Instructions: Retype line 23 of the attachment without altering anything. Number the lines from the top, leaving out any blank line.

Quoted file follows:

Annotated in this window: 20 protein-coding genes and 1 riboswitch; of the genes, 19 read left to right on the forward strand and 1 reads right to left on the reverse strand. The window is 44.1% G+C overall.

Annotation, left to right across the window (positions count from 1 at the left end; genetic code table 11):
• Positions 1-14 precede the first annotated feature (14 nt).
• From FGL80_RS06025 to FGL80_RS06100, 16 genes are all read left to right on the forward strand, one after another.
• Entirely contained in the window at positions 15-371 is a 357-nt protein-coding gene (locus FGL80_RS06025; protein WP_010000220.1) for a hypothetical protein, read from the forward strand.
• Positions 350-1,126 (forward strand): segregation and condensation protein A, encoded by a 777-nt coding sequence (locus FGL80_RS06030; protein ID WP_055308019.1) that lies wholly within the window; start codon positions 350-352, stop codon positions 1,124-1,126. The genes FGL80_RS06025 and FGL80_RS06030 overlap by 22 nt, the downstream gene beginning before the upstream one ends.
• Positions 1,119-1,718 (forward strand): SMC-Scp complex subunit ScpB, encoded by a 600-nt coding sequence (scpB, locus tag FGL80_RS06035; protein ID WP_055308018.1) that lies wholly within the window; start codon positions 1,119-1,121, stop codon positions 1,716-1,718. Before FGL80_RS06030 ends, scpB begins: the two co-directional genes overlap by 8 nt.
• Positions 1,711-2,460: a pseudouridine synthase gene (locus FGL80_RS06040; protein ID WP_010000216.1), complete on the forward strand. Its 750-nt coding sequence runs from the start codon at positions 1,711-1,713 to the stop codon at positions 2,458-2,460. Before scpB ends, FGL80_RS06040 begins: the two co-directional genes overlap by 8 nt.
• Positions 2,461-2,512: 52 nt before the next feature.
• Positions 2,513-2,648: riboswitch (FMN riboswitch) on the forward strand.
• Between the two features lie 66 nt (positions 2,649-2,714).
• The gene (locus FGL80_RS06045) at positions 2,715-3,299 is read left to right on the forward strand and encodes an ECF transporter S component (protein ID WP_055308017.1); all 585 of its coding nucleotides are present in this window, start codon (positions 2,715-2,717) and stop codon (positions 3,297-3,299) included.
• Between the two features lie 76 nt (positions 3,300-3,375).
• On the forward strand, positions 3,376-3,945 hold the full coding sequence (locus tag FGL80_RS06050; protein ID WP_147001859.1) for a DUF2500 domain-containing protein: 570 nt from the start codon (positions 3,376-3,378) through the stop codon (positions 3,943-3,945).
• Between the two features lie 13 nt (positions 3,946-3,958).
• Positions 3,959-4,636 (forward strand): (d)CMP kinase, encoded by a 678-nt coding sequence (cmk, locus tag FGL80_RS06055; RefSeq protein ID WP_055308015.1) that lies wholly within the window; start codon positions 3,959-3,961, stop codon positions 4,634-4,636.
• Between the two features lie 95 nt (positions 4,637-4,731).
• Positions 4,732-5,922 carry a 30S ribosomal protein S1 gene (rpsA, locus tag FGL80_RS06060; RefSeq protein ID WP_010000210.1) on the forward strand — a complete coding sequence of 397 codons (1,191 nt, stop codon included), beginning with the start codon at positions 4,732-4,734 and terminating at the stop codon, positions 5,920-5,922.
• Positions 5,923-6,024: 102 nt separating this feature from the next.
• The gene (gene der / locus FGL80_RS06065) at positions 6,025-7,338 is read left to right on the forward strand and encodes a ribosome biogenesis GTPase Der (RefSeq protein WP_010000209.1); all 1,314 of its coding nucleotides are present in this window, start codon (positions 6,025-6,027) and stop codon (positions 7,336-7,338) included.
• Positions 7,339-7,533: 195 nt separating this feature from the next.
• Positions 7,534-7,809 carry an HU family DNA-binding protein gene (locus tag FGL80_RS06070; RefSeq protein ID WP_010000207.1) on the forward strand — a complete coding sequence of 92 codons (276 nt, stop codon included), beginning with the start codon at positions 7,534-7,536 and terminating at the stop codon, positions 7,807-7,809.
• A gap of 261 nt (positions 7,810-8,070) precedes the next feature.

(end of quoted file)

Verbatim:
• A gap of 261 nt (positions 7,810-8,070) precedes the next feature.